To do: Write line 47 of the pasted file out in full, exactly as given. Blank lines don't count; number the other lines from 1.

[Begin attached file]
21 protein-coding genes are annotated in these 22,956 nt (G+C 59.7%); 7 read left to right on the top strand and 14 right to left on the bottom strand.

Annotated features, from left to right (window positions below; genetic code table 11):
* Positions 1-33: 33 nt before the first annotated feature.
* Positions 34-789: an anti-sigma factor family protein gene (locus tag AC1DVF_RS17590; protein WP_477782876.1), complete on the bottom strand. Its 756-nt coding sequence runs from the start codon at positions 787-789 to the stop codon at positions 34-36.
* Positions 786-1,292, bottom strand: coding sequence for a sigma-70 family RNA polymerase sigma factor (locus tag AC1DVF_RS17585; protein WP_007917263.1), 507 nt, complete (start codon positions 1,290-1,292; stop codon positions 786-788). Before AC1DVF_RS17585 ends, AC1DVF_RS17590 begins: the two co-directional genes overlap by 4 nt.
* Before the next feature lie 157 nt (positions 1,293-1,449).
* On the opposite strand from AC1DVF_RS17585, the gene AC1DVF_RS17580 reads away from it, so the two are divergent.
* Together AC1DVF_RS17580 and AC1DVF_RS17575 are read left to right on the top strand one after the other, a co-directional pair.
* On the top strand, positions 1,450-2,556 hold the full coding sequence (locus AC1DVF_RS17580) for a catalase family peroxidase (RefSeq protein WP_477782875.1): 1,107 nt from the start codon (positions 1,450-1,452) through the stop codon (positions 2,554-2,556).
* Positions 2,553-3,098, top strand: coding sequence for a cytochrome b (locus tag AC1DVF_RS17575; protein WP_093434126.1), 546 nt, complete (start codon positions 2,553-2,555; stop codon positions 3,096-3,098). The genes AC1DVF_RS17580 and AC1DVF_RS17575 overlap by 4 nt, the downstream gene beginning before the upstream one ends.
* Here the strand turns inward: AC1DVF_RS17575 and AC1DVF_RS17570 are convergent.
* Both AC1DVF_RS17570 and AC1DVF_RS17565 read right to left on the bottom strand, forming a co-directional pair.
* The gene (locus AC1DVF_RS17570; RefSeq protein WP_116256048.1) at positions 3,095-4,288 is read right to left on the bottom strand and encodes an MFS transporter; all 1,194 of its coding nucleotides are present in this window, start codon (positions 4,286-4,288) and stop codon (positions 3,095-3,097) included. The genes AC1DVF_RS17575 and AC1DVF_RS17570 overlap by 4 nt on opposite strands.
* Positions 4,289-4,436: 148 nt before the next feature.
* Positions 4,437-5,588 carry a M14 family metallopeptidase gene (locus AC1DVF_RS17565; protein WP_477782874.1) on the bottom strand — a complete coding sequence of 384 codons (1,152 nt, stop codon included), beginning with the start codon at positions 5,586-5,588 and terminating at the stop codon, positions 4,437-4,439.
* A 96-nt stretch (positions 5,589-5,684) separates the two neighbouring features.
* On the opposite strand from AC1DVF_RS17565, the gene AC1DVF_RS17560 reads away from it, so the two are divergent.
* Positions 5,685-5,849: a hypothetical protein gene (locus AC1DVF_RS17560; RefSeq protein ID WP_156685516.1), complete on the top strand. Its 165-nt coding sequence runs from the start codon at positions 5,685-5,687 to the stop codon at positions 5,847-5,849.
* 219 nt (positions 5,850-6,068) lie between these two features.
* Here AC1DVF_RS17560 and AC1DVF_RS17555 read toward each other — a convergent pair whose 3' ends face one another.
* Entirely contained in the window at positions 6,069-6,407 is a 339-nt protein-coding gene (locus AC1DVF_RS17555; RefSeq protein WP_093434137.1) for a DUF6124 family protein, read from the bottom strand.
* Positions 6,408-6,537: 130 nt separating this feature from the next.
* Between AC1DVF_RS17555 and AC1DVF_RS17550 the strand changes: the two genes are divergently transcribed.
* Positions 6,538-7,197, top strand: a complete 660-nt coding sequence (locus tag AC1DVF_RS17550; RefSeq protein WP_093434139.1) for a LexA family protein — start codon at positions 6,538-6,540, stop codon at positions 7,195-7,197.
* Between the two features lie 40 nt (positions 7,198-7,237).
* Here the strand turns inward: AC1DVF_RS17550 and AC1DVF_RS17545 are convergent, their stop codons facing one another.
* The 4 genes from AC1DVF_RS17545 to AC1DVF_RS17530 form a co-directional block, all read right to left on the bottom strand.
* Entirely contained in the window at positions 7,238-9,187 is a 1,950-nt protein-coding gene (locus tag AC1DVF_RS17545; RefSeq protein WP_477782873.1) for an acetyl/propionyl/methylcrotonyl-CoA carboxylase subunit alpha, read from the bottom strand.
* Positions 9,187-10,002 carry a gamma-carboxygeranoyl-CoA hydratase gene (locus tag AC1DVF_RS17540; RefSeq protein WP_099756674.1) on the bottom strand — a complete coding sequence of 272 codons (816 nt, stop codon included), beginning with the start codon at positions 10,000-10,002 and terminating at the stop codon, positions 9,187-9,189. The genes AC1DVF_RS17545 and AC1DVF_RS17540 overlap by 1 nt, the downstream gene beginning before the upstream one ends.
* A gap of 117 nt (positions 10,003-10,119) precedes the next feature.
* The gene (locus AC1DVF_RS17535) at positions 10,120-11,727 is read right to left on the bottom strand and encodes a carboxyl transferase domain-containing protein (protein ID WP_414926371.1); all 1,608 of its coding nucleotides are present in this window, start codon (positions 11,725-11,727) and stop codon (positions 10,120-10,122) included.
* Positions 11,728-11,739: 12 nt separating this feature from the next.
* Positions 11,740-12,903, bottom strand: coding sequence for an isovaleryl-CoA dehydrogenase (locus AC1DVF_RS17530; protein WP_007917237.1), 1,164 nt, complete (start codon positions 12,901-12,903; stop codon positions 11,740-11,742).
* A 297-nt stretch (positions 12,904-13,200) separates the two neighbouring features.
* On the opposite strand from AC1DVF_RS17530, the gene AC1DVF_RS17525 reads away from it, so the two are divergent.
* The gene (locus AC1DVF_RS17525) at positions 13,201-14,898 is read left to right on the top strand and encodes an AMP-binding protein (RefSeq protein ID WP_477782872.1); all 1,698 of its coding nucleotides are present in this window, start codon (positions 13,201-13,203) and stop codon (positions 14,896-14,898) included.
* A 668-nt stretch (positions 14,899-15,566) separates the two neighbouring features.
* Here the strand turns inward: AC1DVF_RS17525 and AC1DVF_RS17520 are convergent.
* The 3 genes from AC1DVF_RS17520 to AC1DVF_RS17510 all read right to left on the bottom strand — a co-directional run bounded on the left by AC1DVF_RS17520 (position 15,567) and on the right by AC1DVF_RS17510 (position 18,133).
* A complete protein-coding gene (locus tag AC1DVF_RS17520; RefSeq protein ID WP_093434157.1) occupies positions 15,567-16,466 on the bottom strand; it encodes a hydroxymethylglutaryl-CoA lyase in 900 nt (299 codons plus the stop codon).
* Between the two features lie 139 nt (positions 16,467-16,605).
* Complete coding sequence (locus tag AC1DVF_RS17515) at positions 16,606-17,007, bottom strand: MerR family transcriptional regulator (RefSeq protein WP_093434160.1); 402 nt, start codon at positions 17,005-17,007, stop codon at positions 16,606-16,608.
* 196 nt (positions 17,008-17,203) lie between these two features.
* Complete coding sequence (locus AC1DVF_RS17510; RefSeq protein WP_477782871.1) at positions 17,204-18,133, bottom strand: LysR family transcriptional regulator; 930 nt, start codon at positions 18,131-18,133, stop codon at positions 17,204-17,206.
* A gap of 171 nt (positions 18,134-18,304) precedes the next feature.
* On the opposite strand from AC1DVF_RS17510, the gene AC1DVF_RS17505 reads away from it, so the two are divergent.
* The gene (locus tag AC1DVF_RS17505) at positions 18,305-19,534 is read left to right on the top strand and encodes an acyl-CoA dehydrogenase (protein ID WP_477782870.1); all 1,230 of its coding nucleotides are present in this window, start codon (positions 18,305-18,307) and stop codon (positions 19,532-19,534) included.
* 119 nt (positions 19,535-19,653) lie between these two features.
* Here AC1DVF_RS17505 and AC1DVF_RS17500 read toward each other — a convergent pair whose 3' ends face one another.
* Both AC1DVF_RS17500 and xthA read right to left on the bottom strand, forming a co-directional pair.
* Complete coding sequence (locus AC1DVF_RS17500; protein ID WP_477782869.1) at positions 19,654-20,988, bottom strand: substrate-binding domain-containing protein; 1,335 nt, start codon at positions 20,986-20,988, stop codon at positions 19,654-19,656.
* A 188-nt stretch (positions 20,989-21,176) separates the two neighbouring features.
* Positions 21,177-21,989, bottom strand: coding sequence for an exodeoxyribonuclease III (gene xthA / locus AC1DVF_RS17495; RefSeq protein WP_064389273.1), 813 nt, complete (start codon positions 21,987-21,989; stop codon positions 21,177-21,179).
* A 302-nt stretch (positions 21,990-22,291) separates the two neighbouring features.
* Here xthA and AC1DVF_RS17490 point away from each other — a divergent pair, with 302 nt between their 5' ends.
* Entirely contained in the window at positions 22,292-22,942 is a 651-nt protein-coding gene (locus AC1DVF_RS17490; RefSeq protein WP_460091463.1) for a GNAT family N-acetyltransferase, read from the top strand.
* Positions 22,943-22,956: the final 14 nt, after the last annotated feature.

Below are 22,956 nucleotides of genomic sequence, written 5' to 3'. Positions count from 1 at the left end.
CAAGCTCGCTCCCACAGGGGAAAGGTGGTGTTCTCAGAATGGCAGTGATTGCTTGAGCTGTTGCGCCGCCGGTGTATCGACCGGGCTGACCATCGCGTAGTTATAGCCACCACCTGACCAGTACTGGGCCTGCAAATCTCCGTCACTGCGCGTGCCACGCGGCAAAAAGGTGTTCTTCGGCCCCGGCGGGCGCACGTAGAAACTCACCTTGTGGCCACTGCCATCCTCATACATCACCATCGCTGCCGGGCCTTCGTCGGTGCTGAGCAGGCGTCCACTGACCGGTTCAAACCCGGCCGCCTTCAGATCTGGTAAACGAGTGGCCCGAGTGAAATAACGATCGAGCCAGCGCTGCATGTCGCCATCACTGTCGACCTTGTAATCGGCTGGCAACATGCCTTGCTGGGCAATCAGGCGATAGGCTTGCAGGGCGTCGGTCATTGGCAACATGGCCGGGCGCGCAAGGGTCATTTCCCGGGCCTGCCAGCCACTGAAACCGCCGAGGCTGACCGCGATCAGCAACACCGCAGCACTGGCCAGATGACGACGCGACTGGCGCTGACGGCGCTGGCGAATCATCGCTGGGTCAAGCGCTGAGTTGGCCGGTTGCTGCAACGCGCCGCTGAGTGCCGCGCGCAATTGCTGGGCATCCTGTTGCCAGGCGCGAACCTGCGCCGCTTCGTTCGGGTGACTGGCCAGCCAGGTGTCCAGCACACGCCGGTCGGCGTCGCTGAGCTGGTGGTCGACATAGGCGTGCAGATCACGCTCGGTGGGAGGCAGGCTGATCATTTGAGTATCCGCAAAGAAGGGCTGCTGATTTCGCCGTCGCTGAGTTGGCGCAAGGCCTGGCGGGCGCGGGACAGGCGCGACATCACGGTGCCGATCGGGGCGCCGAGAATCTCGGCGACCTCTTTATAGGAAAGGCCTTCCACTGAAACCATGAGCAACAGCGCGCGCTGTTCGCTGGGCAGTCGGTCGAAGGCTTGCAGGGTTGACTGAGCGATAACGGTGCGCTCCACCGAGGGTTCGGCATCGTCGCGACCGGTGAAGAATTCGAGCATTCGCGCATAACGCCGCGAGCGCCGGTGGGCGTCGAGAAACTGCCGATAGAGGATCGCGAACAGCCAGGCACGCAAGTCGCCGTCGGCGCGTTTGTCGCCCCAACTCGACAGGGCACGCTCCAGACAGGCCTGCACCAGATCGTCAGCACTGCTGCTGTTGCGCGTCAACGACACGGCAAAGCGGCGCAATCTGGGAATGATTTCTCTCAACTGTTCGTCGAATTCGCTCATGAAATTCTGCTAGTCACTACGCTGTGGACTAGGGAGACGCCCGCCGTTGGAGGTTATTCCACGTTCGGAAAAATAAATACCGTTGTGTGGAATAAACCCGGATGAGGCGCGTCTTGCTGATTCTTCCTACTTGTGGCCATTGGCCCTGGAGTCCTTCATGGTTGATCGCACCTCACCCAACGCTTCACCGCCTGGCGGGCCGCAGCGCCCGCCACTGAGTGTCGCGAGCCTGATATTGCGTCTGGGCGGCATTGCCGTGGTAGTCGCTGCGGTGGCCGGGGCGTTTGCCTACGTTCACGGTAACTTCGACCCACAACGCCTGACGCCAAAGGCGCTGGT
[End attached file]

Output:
* The gene (locus tag AC1DVF_RS17505) at positions 18,305-19,534 is read left to right on the top strand and encodes an acyl-CoA dehydrogenase (protein ID WP_477782870.1); all 1,230 of its coding nucleotides are present in this window, start codon (positions 18,305-18,307) and stop codon (positions 19,532-19,534) included.